Shamva music promoter, Jose is a huge man. He is a small time businessman trying to bring Shamva closer to the world of music. He is also the kind of man who can just call you and speak as if you know each other from a long time ago. So one weekend he forced me to travel first to Glendale where First Farai was performing at Tsungubvi Beer Hall.
The beer hall is a big structure that has lost its appeal because of years of neglect. The concrete benches are chipped and cracked. There is an atmosphere of decay everywhere. Even the people especially the youth who come to quench their thirst here seem to have given up on life.
Glendale started decaying when the cotton ginnery, the only viable industry, closed down. Then the surrounding farms were taken over and the workers trekked into Glendale. It’s a dying town under its own red dust.
Although Glendale is only 20 km from my village, I have never stayed there. I only pass by and I know how it used to be. I also know how the bar used to be.
So when Jose forced me to see how he was changing Shamva and Glendale into musical zones, I agreed.
And First farai is also a huge man but not as huge as Jose. The show was supposed to start at 7pm but First Farai took his time just like a real celebrity. The people waited drinking and hoping.
When he made his ‘grand’ entry clad in a shiny suit, First Farai had a hero’s welcome.
I was not surprised because First Farai grew up in Chinhoyi, another farming area.
Of course, First Farai can’t sing. He does but there is always disjointedness between his voice and the instrumental arrangements. This is what sungura has become – some high pitched voice wailing over sluggish instruments. It’s no longer what John Chibadura brought. Neither is it what the Chimbetus pioneered.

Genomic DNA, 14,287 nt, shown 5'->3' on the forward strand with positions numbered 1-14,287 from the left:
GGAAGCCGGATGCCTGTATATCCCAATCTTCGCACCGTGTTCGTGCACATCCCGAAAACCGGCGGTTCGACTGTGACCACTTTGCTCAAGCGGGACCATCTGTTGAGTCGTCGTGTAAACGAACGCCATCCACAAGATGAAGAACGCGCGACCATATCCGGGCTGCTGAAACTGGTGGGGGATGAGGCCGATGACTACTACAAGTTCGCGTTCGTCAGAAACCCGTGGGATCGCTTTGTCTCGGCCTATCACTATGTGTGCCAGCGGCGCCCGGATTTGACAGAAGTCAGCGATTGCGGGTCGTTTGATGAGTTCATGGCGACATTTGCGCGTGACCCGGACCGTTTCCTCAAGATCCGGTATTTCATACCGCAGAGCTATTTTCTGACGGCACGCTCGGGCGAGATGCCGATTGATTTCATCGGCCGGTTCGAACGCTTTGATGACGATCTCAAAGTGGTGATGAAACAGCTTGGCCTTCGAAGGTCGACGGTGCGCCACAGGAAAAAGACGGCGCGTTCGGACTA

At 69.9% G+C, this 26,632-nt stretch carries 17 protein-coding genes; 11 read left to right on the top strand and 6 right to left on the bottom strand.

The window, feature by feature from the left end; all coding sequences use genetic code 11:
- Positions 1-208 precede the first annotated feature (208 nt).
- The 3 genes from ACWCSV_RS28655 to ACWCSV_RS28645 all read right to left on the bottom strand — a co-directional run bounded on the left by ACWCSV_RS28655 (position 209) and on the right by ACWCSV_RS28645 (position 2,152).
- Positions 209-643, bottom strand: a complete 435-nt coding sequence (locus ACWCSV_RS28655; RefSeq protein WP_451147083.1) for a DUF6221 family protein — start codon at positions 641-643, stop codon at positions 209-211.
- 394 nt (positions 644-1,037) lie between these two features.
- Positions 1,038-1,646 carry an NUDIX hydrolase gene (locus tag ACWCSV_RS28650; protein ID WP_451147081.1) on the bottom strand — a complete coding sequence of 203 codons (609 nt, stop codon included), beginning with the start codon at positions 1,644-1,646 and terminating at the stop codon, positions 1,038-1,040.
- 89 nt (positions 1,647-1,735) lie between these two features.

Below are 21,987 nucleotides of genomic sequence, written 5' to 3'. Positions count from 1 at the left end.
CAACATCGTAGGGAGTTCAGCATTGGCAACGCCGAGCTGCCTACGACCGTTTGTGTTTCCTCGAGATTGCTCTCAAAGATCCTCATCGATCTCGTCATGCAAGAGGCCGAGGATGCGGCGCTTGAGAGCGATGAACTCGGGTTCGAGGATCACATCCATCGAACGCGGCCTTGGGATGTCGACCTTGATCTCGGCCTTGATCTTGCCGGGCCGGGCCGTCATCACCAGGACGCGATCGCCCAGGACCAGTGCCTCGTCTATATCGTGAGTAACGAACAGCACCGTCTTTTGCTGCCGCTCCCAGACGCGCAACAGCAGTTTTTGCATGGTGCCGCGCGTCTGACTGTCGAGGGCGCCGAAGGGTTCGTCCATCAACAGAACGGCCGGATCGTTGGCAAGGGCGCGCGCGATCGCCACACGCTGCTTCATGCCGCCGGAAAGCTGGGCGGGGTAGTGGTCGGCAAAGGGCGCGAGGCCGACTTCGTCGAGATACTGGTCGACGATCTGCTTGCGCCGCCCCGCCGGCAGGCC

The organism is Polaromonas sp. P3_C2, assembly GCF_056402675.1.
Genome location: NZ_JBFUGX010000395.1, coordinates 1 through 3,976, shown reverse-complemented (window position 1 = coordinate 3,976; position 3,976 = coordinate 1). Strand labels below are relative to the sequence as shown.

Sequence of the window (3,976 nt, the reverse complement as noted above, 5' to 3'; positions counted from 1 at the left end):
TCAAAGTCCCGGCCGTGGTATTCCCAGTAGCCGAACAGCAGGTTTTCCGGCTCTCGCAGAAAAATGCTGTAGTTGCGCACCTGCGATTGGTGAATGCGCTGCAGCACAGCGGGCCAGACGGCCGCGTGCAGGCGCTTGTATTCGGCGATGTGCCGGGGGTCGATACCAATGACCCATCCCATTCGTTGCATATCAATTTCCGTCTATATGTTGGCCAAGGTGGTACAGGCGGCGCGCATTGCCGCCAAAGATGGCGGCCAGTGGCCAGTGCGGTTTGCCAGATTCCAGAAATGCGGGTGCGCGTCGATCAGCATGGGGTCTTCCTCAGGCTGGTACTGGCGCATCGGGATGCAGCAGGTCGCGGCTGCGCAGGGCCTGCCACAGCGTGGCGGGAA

His fans, who never have such a chance of attending a live show, wailed along and danced their hearts out.
After the show that ended around 11pm, First Farai told me that he was not stopping but moving on like a speeding train.
From then on, he would come for interviews which I never gave. I had and still have the feeling that First Farai needs refinement.
To me, First Farai comes across as a confused breed of musician. At one moment, he prides himself on copying Tongai Moyo. Then he gives this impression that he is his own man. There is also a strong dislike of Alick Macheso in him.
Like most small time musicians, First Farai has this thing of cosying up to you and then thinks that you have to write anything about him or defend him.
So when in 2007 a story about his 7 band members staying in a single room in Chitungwiza came, First Farai called me asking whether we would run the story. I said we would. And he went into the ‘mudhara but mudhara’ mode.
The story ran. And then came calls. We had never received so many calls about a story. I became suspicious. The calls only stopped when I asked whether the caller on the other end whose voice sounded like a small boy's was First Farai.
Farai had just relocated to Harare then when part of his life showed some improvement. So he thought Harare would give the magic wand. It did not. First Farai lived on the edge of poverty but he would never admit it.
Maybe, one such sign is the allegations that he stole condolence money during the late Cephas Mashakada’s funeral. That too did not surprise me.
But who is First Farai?
His real name is Farai Batanai. He got his ticket into the music industry in 2003 when he rode the International Music Crossroad train into fame.
Just like many others, First Farai just like Nicholas Zakaria, Alick Macheso, John Chibadura and many others was tutored by Shepherd Chinyani (see story) when he came to Harare from Chinhoyi in 1995.